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Professors Blaydes & Crenshaw Discuss the Global Impact of the 2003 U.S. Invasion of Iraq

Each year, the anniversary of Sept. 11, 2001, brings a torrent of reflections on the attacks, Osama bin Laden and the future of terrorism. But the 2003 U.S. invasion of Iraq, justified in part by alleged links to 9/11, has had a far greater global impact, write Lisa Blaydes, Director of the Abbasi Program in Islamic Studies & the Mediterranean Studies Forum, and Martha Crenshaw of the Freeman Spogli Institute of International Studies in The Washington Post.

Professional Development Course for Teachers Examines the History of WWI from Different Perspectives

A new professional development course for K-14 teachers at Stanford's Summer Teaching Festival highlights the importance of studying the history of the First World War in a global context.

Despite the global nature of World War I – one of the deadliest conflicts in history, involving dozens of countries and affecting hundreds of millions of lives – U.S. schools usually teach its history from the dominant perspective of the Western world.

But even the dates of the war (1914 to 1918) can shift when examining the conflict through different perspectives.

Digital Annotation Tool Helps Community College Fellow Enhance Her Teaching About the World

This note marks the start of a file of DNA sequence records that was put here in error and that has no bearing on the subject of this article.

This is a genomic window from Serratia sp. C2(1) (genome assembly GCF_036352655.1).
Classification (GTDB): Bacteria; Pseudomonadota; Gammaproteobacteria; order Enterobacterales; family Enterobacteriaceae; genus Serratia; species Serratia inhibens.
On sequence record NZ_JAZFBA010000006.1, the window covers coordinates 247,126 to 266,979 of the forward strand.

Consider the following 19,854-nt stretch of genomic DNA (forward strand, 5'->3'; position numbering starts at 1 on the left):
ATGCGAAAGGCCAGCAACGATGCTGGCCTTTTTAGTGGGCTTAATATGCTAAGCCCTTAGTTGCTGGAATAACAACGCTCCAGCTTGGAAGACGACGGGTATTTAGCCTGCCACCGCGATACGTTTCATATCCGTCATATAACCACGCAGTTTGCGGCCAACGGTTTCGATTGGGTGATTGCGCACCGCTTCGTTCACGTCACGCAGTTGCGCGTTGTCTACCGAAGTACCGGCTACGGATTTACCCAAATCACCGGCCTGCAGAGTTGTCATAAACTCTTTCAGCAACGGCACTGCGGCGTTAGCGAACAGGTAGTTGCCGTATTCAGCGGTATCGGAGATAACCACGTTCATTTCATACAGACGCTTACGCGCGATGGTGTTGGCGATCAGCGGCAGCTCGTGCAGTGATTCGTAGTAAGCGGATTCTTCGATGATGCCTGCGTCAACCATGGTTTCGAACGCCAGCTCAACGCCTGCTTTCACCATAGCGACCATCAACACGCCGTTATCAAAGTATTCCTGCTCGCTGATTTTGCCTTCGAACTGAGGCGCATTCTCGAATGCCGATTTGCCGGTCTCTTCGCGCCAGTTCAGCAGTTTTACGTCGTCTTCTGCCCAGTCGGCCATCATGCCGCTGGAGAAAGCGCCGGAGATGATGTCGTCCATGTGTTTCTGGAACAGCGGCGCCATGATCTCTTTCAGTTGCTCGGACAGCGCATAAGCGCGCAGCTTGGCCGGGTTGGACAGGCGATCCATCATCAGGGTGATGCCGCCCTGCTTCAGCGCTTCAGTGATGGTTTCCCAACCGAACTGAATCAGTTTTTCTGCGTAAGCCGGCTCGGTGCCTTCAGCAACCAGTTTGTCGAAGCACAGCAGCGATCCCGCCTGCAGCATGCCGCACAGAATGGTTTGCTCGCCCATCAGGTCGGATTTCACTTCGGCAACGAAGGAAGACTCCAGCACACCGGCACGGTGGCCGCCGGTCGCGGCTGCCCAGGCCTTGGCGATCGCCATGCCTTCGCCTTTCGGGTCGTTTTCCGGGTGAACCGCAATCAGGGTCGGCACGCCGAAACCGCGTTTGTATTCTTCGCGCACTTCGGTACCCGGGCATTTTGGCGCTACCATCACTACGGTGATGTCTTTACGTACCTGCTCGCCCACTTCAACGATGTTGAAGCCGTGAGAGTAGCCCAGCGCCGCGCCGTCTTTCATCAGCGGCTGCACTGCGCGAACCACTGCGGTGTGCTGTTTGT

Lacuna, a free online annotation platform developed at Stanford, promotes collaborative learning and interdisciplinary conversations.

Stanford Global Studies partners with Lacuna through the Education Partnership to Internationalize Curriculum (EPIC), which pairs community college faculty with Stanford partners to develop innovative ways to integrate global topics into course materials.

Stanford Libraries, Hoover Institution Gather Thousands of Archival Materials on Iran

Stanford has amassed thousands of Persian books, official documents, letters, multimedia pieces and other materials related to Iran’s history, politics and culture.

The collections, held at the Stanford University Libraries and the Hoover Institution Library & Archives, were expanded after the Iranian Studies program was established under the leadership of Professor Abbas Milani.


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